B-cell lymphoma-2 (BCL-2) family proteins regulate programmed cell death. Some members of the family (such as BCL-2 and BCL-XL) inhibit apoptosis, whereas others (such as BAX and BAK) promote cell death.
BH3-only proteins are a distinct and structurally diverse class of proteins that share one motif, the BH3 domain, with BCL-2 family proteins. BH3-only proteins serve as death sentinels and transmit a signal to promote apoptosis to the core BCL-2 family proteins.
Various BH3-only proteins interact with specific subsets of anti-apoptotic BCL-2 family members, yielding combinatorial signalling pathways towards apoptosis.
Different tissues die prematurely in mice that lack different anti-apoptotic BCL-2 family members. Knockout of certain BH3-only proteins can compensate for the specific tissue defects that are found in mice deficient in BCL-2 family members.
At the onset of apoptosis, BAX and BAK undergo conformational changes, cause the outer membrane of the mitochondria to become permeable to various proteins and induce mitochondria to fragment into smaller units.
The changes in mitochondria during apoptosis, especially the release of cytochrome c, result in the activation of caspase proteases that orchestrate the efficient dismantling of dying cells.
BCL-2 family proteins, which have either pro- or anti-apoptotic activities, have been studied intensively for the past decade owing to their importance in the regulation of apoptosis, tumorigenesis and cellular responses to anti-cancer therapy. They control the point of no return for clonogenic cell survival and thereby affect tumorigenesis and host–pathogen interactions and regulate animal development. Recent structural, phylogenetic and biological analyses, however, suggest the need for some reconsideration of the accepted organizational principles of the family and how the family members interact with one another during programmed cell death. Although these insights into interactions among BCL-2 family proteins reveal how these proteins are regulated, a unifying hypothesis for the mechanisms they use to activate caspases remains elusive.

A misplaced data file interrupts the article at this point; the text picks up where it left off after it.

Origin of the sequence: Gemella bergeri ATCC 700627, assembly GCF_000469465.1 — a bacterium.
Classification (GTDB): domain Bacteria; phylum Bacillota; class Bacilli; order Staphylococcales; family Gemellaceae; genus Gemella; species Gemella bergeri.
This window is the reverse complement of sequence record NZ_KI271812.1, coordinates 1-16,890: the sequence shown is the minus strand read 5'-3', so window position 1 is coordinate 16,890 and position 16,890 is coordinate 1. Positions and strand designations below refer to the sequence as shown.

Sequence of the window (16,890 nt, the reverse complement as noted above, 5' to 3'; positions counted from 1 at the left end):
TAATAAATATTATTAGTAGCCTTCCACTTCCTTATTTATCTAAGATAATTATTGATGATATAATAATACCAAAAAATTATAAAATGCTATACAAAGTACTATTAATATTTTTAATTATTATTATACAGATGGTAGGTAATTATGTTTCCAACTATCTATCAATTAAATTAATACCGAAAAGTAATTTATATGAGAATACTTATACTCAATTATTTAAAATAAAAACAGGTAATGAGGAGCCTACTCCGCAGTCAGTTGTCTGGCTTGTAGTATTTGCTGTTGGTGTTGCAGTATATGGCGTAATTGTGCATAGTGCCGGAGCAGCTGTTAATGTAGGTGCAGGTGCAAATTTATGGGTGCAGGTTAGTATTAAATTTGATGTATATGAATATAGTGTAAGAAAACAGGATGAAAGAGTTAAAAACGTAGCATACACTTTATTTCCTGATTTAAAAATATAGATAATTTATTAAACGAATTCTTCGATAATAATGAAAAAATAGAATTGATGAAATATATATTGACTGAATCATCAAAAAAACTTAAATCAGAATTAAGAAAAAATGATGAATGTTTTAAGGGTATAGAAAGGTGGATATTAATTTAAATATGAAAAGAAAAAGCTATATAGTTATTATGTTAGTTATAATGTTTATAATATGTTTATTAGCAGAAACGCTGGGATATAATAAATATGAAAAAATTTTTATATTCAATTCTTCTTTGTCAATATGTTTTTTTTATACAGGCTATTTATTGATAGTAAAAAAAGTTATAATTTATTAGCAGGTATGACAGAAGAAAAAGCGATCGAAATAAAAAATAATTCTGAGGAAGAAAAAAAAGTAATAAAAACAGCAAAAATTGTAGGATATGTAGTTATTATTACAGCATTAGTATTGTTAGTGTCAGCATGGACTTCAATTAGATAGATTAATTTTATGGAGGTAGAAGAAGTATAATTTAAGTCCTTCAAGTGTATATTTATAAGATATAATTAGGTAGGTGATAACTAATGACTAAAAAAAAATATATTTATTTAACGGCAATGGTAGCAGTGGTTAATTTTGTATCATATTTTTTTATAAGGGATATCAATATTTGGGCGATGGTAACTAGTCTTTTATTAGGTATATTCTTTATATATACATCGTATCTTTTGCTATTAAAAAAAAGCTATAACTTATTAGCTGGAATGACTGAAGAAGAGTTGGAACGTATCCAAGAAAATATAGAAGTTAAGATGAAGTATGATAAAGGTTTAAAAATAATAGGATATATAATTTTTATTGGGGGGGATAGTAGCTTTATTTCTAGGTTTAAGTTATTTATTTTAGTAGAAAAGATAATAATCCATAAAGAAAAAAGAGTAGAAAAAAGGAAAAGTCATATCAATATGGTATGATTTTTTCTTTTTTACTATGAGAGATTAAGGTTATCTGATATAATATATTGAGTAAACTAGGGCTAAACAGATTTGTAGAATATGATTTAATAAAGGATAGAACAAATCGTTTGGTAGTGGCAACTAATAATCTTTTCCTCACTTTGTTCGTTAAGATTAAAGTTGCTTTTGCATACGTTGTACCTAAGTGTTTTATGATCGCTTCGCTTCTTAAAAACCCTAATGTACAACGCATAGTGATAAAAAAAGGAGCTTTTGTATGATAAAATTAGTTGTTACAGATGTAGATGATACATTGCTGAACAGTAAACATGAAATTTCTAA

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- BH3 motif
The amino-acid sequence LXXXGD, in which X represents any amino acid. This motif is conserved between most core BCL-2 family members and among BH3-only proteins.
- TNF receptor family
Cell-surface receptors in the tumour necrosis factor (TNF) family.
- Death domain
A protein-interaction module that consists of six α-helices and that is involved in apoptosis and other signalling pathways.
- Mitochondrial outer membrane permeabilization
The process by which the outer membrane of mitochondria leaks certain soluble intermembrane space proteins, such as cytochrome c, into the cytoplasm.
The caspase-9 activation complex that is composed of APAF1 heptamers and that is assembled on binding of APAF1 monomers to cytochrome c.
- Inhibitor of apoptosis protein
(IAP). One of a family of proteins that inhibits apoptosis by binding or degrading caspases.
- NOD-like receptor
A cytosolic receptor that is homologous to NOD1 and is involved in innate immunity pathways.
- E3 ligase
One of a family of proteins that facilitate the transfer of ubiquitin from a donor protein to a specific substrate protein that may signal the target for proteosomal degradation.
- ER stress
The accumulation of unfolded or incompletely glycosylated proteins in the endoplasmic reticulum (ER) results in stress that may lead to apoptosis.
- Dynein motor complex
A molecular machine that transports cargo along microtubules.
- JAK–STAT pathway
The Janus kinase (JAK)–signal transducer and activator of transcription (STAT) pathway is a signalling pathway that is activated by growth factors and cytokines.
The production of red blood cells.
- SLE-like autoimmune disease
A rodent pathology that resembles human systemic lupus erythematosus, which is commonly known as lupus.
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Youle, R., Strasser, A. The BCL-2 protein family: opposing activities that mediate cell death. Nat Rev Mol Cell Biol 9, 47–59 (2008). https://doi.org/10.1038/nrm2308
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